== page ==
Faculty from the University of Maryland at College Park and the University of Wisconsin-Madison developed and evaluated an intensive week-long research and career-development institute—the Health Equity Leadership Institute (HELI)—with the goal of increasing the number of underrepresented scholars who can sustain their ongoing commitment to health equity research.
In 2010-2016, HELI brought 145 diverse scholars (78% from an underrepresented background; 81% female) together to engage with each other and learn from supportive faculty. Overall, scholar feedback was highly positive on all survey items, with average agreement ratings of 4.45-4.84 based on a 5-point Likert scale. Eighty-five percent of scholars remain in academic positions. In the first three cohorts, 73% of HELI participants have been promoted and 23% have secured independent federal funding.
HELI includes an evidence-based curriculum to develop a diverse workforce for health equity research. For those institutions interested in implementing such an institute to develop and support underrepresented early stage investigators, a resource toolbox is provided.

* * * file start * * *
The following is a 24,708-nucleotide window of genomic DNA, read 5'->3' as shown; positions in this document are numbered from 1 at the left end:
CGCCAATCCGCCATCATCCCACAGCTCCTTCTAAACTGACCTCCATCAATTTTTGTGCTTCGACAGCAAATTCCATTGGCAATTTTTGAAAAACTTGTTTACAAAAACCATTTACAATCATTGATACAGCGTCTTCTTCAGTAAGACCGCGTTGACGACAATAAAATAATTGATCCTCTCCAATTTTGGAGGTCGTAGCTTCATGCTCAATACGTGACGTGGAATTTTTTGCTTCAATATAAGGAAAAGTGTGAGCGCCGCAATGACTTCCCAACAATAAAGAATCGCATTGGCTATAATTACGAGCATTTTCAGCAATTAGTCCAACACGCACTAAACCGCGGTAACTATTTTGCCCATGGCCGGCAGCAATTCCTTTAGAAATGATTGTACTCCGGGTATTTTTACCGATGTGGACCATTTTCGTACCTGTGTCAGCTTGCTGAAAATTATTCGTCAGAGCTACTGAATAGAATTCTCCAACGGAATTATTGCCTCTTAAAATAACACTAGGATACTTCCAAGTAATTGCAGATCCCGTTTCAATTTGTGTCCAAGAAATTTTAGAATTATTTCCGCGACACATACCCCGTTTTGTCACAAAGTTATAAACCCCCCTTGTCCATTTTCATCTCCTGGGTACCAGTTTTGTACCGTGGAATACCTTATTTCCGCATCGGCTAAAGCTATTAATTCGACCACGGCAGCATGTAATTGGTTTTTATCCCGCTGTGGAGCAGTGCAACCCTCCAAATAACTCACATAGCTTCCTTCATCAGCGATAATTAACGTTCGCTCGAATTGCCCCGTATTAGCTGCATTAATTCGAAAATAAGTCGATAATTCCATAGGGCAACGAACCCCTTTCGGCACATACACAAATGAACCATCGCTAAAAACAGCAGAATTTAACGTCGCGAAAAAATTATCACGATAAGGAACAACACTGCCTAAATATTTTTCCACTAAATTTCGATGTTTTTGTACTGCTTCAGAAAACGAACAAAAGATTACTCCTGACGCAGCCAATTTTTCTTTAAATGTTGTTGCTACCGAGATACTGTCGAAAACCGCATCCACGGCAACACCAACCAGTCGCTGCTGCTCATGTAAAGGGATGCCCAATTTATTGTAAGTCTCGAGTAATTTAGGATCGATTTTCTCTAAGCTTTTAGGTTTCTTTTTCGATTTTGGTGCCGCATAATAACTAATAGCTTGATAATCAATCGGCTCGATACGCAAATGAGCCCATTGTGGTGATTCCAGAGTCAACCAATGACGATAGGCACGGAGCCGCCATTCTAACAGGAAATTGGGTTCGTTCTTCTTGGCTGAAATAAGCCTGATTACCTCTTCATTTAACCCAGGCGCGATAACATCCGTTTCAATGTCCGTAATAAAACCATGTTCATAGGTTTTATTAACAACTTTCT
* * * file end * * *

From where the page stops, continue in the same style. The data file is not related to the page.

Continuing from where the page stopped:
To characterize meal patterns across ten European countries participating in the European Prospective Investigation into Cancer and Nutrition (EPIC) calibration study.
Cross-sectional study utilizing dietary data collected through a standardized 24 h diet recall during 1995–2000. Eleven predefined intake occasions across a 24 h period were assessed during the interview. In the present descriptive report, meal patterns were analysed in terms of daily number of intake occasions, the proportion reporting each intake occasion and the energy contributions from each intake occasion.
Twenty-seven centres across ten European countries.
Women (64 %) and men (36 %) aged 35–74 years (n 36 020).